Still, the advantages of an open office are many, with an increase in collaboration and idea sharing on the top of the list.
When Autodesk, a software company, moved into a an open-plan building in Massachusetts, three years ago, it installed what is known as a pink-noise system: a soft whooshing emitted over loudspeakers that sounds like a ventilation system but is specially formulated to match the frequencies of human voices.
Autodesk ran the system for three months without telling the employees — and then, to gauge its impact, turned it off one day.
“We were surprised at how many complaints we got,” said Charles Rechtsteiner, Autodesk’s facilities manager. “People weren’t sure what was different, but they knew something was wrong. When the system’s on, speech becomes unintelligible at a distance of about 20 feet.”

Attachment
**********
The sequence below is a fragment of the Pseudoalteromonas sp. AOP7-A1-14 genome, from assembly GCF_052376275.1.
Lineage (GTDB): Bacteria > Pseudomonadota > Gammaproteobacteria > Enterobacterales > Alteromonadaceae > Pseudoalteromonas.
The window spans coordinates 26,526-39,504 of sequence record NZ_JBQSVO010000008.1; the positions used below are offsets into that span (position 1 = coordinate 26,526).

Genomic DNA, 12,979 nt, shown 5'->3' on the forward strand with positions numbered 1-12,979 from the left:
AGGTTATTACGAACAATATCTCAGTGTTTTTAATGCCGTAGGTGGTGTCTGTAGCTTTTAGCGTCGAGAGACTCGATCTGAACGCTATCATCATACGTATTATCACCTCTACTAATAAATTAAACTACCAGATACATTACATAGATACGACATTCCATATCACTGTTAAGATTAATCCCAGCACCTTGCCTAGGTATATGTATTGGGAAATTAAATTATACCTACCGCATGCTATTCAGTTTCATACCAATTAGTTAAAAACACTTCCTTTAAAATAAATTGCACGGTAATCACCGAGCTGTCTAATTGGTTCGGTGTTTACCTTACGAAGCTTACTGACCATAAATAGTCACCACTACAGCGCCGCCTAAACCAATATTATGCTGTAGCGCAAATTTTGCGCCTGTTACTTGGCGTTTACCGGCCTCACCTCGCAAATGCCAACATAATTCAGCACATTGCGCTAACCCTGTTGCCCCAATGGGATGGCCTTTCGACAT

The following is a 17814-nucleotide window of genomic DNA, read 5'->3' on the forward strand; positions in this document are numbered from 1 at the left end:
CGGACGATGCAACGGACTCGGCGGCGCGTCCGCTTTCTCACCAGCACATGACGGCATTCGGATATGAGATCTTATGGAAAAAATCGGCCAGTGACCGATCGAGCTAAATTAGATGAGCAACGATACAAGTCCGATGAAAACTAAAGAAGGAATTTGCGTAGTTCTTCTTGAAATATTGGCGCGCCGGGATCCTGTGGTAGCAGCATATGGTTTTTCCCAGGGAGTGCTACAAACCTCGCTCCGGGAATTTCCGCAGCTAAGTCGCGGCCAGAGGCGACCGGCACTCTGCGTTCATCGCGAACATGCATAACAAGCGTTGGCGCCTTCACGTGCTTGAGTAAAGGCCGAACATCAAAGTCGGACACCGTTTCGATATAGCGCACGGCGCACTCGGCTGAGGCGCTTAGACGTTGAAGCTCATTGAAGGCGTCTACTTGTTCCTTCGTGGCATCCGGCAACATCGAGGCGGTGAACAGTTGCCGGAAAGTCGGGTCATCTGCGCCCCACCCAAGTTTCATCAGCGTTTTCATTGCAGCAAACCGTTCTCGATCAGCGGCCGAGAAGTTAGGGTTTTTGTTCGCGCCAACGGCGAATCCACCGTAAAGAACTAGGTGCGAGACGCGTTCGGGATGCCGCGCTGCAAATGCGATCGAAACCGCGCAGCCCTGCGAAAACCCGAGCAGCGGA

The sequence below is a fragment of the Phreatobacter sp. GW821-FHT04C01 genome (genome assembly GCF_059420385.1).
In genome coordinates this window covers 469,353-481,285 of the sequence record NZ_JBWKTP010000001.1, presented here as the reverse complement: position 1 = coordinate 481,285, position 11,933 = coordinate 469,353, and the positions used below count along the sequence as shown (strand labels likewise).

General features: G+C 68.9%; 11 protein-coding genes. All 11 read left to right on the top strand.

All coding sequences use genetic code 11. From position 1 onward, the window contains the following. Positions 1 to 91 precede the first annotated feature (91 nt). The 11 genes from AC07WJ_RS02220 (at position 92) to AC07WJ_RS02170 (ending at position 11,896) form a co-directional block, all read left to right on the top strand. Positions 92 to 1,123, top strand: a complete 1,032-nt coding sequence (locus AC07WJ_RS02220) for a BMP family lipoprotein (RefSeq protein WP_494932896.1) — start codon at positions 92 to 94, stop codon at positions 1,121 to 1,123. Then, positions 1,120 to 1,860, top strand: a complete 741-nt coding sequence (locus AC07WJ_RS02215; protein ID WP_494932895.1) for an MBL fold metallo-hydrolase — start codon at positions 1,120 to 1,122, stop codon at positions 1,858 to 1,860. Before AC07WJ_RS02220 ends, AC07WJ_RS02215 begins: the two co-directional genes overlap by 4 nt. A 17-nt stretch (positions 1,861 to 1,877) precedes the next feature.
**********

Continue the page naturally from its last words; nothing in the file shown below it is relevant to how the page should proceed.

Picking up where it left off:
Others, like Anne-Laure Fayard a professor of management at the Polytechnic Institute of New York University are studying the issue. According to Fayard, “Everyone is still experimenting with ways to balance the need for collaboration and the need for privacy.”
Sound proofing materials, and designing for privacy are a considerations taken into account by the office planners at Workspace Solutions. Having a wide variety of office furniture options from the nations’ top providers, as Workspace does, helps as well. Meantime, it’s nice to know that research continues into the creation of the perfect office.